Metta World Peace made just 29 appearances for the New York Knicks last season before being bought out in February. While he'd hoped to find a new home with a contending team for the stretch run, the colorful veteran forward wasn't able to catch on anywhere, entering the summer without a contract. But despite seeming to have better employment prospects as a high school coach and blogger than as an NBA player at this stage of his career, the artist formerly known as Ron Artest told no less a hoops authority than Larry King during a recent interview that he has not yet decided to hang up his high-tops, and that he's once again seeking gainful employment with one of the NBA's 30 teams.
"I'm not retired — I'm just coaching," World Peace told King. "People think because I coach that I'm retired. I'm not retired. I'm just coaching."
When King asked whether World Peace still wants to play, the 15-year veteran immediately replied, "Absolutely."
"I think because of last year, people think I'm still hurt," said World Peace, who played only 388 minutes for New York due in part to struggles with a strained left knee — the same knee in which he suffered a tear to the lateral meniscus during his final season with the Los Angeles Lakers, only to return, somewhat shockingly, less than two weeks after undergoing surgery.
"I'm not hurt. I got hurt a year ago, a year and a half ago," he said. "Just like anybody else, if they got hurt a year and a half ago, they'd heal. Two years, I'm healthy."
As was to be expected, World Peace didn't perform well for the Lakers after returning from his knee injury. He averaged just 6.6 points, three rebounds and 1.4 assists in about 24 minutes per game in eight combined regular- and postseason appearances, and shot just 30.6 percent from the field and 19.4 percent from 3-point range. The struggles continued after the Lakers amnestied him and the Knicks picked him up, as World Peace made just 39.7 percent of his shots and hit a well-below-average 31.5 percent of his long balls for the Knicks; moreover, he had clearly lost a step on the defensive end, no longer looking capable of staying with quick perimeter scorers.
He started the season as part of head coach Mike Woodson's rotation, but found his minutes sharply reduced less than a month into the campaign. Before long, there were rumors of practice-floor beef with teammate Kenyon Martin, rumors of trades to Toronto and hardly any rumors of a real serious role, even on a Knicks team that looked bad early, got worse and eventually missed the playoffs.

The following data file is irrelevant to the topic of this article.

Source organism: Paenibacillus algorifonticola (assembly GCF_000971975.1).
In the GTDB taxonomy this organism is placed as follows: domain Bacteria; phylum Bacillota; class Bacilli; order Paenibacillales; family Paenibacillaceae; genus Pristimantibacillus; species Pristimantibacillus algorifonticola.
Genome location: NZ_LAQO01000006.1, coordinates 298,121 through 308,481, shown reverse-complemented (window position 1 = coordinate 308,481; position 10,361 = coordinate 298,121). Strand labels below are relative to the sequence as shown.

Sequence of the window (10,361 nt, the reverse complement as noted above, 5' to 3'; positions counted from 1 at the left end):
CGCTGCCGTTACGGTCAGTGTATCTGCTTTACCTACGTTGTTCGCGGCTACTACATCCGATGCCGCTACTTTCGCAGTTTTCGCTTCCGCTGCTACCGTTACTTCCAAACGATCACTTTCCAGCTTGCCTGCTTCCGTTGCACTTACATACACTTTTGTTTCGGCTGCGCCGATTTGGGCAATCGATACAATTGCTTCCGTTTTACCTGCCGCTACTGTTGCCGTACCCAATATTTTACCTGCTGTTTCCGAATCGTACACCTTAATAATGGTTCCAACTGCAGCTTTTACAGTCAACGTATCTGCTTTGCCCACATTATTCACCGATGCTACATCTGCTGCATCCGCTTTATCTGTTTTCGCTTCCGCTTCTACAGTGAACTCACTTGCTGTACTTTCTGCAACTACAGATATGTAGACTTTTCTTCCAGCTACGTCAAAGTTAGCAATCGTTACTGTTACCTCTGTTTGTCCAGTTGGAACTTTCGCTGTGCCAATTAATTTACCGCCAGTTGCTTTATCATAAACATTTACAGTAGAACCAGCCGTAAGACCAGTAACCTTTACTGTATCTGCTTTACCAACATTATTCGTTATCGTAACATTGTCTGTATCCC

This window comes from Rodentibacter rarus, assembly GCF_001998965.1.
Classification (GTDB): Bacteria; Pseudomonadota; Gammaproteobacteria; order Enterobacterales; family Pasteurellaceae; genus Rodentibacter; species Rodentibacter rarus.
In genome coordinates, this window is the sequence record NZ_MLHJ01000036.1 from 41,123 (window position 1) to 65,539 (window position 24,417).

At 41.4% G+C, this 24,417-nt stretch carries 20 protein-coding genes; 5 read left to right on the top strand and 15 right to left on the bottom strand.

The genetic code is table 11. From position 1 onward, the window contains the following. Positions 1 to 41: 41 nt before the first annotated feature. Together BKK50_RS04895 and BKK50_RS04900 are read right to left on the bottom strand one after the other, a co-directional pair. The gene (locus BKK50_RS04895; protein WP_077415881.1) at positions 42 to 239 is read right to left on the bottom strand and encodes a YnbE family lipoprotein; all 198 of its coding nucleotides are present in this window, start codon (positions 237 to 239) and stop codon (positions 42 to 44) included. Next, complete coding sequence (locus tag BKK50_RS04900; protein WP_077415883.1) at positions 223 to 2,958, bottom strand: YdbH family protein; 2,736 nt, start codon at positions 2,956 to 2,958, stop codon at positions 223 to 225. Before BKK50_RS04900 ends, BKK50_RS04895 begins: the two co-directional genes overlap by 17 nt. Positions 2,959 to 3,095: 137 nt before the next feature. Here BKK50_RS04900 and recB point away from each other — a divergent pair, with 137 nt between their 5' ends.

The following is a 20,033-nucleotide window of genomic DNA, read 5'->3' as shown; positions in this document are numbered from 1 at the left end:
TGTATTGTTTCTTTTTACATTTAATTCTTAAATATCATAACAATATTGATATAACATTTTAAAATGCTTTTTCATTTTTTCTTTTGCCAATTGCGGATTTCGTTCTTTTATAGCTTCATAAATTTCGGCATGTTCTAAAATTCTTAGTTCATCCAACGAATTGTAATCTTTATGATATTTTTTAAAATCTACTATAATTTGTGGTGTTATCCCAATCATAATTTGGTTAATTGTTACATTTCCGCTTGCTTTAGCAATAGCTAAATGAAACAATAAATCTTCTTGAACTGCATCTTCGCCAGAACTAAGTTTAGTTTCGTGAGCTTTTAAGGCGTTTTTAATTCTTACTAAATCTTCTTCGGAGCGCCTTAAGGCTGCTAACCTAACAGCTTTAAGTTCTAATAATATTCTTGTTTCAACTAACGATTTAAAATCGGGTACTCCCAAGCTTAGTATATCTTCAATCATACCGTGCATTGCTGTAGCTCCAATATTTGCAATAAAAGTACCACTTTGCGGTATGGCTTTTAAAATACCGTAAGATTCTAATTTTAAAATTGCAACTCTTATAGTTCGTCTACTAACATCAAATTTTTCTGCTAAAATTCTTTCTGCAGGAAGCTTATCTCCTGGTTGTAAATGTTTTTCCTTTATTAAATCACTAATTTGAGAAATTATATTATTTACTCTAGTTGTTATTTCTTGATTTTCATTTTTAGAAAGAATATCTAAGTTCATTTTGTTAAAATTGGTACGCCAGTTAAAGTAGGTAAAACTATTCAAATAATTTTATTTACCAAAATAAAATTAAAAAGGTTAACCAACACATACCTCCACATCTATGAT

What began as the storybook culmination of a 14-year journey quickly turned into a frustrating fiasco for the Queens, N.Y., native and St. John's standout.
"I had a great time being in front of my New York fans, but I didn't play a lot, so as a competitive player ... at that time, I was just like miserable with the fact that I wasn't playing and we were losing games," World Peace told King in another part of the interview. "It just wasn't ideal for me."
World Peace declined an opportunity to question Woodson's reasons for putting him on the pine: "I think there was some reasons why I didn't play, but at the same time, I just didn't want to get in the way of the coach, because I believe in letting the coach coach." But with Woodson now out of the picture, King pressed MWP on the prospect of a New York return to play for a Knicks squad run by his former L.A. coach, Phil Jackson, and his former Lakers teammate, Derek Fisher.
"I don't know yet. I don't know," World Peace said of a second round at Madison Square Garden. "I mean, maybe. You never know."
At issue, of course, is World Peace being able to convince NBA decision-makers that he's capable of providing positive minutes at age 35, with nearly 34,000 combined NBA minutes on his legs, two years removed from that derailing knee injury.
"People think I can't play anymore, so my agent, he's got a lot of questions when he's going to these other teams," World Peace told King. "I told him, 'Don't worry about it,' you know. 'We'll go somewhere, we'll play amazing, and other teams will just lose out.'
"It's a thing where [World Peace and his agent] talked, let teams know we're ready to play, and now it's up to these teams to say, 'OK, we want Metta on the team.' Either you want Metta or you don't. You know, wherever I go, I'm going to be amazing."
As he continues to work out and look for an opportunity late in free agency, World Peace is staying sharp by playing at the Venice Basketball League in California ... and, clearly, he's still got some edge to his game:
After saying Sunday that he loved the no-fouls brand of game he got in Venice, World Peace griped about the aggressiveness on Monday before promising to return to the blacktop again soon. (Maybe some NBA scouts or executives will come out to take a look at him.)
If World Peace is truly healthy and the knee injury is fully behind him, he could have some utility as a reserve bruiser who can occasionally make the 3-ball and offer a spark off the bench. If not, though — and the anecdotal evidence doesn't look all that impressive — then the league itself may decide that he is, in fact, retired ... whether he likes it or not.
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